Texas A&M System Board of Regents approves “Quiet Zones”
By Emma Wright
Published May 28, 2020
Photo by Meredith Seaver
The Texas A&M System Board of Regents approved a $4.5 million budget for the construction of railroad quiet zones adjacent to the College Station campus at their regular meeting on Thursday, May 14.
The quiet zones will extend along 1.7 miles of the Union Pacific railroad and will incorporate the railroad at-grade crossings of George Bush Drive, John Kimbrough Boulevard, Old Main Drive and F & B Road, said project consultant and President of Mobility Planning and Engineering LLC Gary Schatz.
Texas A&M University President Michael K. Young said the railroad quiet zones are undeniably necessary for the improvement of the university.
“Everyone understands the need for [the quiet zones], so we very much appreciate the Board’s support,” Young said.
Construction for the quiet zones is expected to begin in June and last until August 2021, according to project officials.
“When the trains come to a railroad crossing, they sound their horns, and they start sounding those horns about a quarter of a mile in advance,” Schatz said. “That’s a huge sound footprint if you live nearby.”
In a quiet zone, a train’s horn is silenced, said project officials. To accommodate for this, the Federal Railroad Administration requires certain safety measurements to be in place at crossings. Associate Vice President of Transportation Services Peter Lange said plans are currently in process for a wayside horn at George Bush Drive and non-traversable raised concrete medians in the center of the road at F & B Road and John Kimbrough Boulevard.
“A wayside horn is a specific safety treatment, and it is a treatment that when installed, makes an intersection automatically compliant as a quiet zone. It’s a very focused cone of sound that comes right at the vehicles, and it’s really quite amazing how the sound is so concentrated at one location,” Lange said.
Because the sound is directed only at oncoming traffic, a wayside horn is considerably quieter than a train horn, said Lange. Texas A&M Transportation Services hosted a demonstration of a wayside horn’s capabilities at the intersection of Wellborn Road and George Bush Drive in February.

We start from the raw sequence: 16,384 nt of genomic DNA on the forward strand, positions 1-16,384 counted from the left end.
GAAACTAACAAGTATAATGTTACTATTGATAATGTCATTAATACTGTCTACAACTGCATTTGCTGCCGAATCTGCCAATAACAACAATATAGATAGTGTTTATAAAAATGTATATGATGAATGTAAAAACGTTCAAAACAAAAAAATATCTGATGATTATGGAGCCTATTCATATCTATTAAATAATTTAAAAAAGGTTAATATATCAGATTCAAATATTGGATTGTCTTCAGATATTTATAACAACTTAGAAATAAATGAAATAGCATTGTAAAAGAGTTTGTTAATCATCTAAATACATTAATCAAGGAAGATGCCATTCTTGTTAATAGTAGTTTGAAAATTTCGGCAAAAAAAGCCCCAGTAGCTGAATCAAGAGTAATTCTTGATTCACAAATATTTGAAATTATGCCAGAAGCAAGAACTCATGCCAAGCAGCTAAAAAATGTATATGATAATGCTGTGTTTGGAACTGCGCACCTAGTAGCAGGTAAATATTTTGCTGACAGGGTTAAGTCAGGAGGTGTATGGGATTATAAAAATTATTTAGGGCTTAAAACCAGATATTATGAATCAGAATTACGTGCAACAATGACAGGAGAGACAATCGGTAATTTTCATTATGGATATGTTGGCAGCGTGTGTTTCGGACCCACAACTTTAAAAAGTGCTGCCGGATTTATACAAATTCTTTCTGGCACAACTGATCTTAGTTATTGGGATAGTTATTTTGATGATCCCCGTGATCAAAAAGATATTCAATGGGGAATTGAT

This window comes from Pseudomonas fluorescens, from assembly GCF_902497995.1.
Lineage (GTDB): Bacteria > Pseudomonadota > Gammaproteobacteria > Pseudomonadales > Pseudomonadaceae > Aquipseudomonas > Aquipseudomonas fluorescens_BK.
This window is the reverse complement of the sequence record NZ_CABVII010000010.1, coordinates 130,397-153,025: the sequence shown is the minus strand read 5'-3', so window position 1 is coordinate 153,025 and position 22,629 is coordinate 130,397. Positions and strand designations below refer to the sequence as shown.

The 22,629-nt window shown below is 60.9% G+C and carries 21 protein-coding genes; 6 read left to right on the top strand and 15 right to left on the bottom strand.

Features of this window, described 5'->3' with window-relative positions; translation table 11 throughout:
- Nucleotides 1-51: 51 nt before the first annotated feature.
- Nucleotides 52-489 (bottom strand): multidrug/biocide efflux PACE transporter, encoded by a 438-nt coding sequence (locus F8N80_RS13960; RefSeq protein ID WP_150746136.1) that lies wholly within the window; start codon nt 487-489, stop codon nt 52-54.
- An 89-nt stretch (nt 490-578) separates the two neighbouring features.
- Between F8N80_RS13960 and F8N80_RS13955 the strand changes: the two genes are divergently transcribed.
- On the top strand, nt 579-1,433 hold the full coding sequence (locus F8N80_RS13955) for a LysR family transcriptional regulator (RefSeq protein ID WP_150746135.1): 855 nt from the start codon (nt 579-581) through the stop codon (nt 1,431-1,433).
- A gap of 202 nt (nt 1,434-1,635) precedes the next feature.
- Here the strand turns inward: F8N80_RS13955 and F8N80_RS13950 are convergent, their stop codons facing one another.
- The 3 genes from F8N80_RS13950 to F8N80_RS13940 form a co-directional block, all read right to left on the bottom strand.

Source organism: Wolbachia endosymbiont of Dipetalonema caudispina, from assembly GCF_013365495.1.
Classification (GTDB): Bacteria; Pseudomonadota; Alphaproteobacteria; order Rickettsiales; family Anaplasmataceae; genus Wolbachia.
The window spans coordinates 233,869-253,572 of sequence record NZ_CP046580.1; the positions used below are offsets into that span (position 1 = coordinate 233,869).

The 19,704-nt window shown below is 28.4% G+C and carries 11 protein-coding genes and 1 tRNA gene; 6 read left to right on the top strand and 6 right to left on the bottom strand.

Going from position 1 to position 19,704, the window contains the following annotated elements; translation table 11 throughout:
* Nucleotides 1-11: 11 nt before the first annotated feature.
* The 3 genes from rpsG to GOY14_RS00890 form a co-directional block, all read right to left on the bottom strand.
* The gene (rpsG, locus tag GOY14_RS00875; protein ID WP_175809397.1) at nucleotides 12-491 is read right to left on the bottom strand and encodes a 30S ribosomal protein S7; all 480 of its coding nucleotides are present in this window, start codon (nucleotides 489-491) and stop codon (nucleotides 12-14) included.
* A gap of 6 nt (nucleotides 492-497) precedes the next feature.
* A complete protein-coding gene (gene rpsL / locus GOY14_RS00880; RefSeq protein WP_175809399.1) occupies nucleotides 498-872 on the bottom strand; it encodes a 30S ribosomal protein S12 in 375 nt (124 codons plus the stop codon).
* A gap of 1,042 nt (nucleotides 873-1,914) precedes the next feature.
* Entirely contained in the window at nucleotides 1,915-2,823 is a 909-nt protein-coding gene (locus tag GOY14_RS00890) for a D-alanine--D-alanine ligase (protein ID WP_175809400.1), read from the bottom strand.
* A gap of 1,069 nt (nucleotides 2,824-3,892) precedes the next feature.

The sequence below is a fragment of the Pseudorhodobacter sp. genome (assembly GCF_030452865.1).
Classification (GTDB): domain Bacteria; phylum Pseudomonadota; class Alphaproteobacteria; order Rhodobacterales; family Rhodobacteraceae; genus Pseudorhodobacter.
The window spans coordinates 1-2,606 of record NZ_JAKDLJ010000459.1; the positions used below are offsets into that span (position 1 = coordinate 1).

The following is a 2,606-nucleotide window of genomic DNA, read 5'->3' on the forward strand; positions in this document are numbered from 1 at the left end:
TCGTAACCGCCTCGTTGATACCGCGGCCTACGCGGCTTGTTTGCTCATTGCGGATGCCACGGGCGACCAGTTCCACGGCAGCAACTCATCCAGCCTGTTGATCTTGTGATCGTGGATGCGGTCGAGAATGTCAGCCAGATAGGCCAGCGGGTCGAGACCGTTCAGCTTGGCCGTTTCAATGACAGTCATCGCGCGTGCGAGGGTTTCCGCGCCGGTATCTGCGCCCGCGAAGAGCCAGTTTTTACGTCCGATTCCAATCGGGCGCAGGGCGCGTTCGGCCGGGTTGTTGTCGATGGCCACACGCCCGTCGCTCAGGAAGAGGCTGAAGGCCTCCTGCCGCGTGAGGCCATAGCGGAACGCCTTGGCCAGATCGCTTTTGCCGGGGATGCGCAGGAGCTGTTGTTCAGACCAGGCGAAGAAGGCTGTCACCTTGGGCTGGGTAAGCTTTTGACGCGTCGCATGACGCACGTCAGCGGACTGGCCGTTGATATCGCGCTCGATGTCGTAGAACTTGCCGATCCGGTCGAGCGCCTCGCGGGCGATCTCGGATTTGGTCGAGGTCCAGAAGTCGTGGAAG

“Our strategy for the quiet zone is to look for something that is cost-effective to implement,” Schatz said
According to project officials, efforts will also be made to ensure the safety of pedestrians and cyclists in the quiet zones. Shared use paths for both pedestrians and cyclists will be built along F & B Road and George Bush Drive, with several improvements to be made at the pedestrian crossing at George Bush Drive. Local residents are encouraged to use the underpass at John Kimbrough Boulevard.
“The project is actually going to take out all of the pedestrian signals, the push buttons, the crosswalks, the sidewalks that lead people to cross the tracks at-grade, and we’re going to channelize everybody to the underpass,” said Schatz.
Complaints over train noise prompted Texas A&M Transportation Services to submit a Notice of Intent letter of the quiet zone project to the Federal Railroad Administration in October 2019. Many complaints have come from guests of the Texas A&M Hotel and Conference Center on campus, according to College Station Mayor Karl Mooney.
“[The quiet zones] have become necessary simply because of the buildup of the area,” said Mooney.
The train horns also create some difficulty for students and faculty in class, especially to those in the newly constructed 21st Century classroom building, said Young.
“We have had, historically, a lot of disturbance, most of which has been tolerable, but with these new buildings there, [the trains are] going to be much much more disrupting, and we’re trying to provide the best education we can,” Young said. “...Reducing that disruption in a major teaching building seems to make sense. For both safety reasons and educational reasons, it just seemed like a very good thing to do when the time was right.”
Project officials advise students to continue practicing railroad safety and to stay informed about the project during the transition.
“Keeping our students safe is an exceptionally high priority,” Young said. “We appreciate everyone working together with us to that end.”
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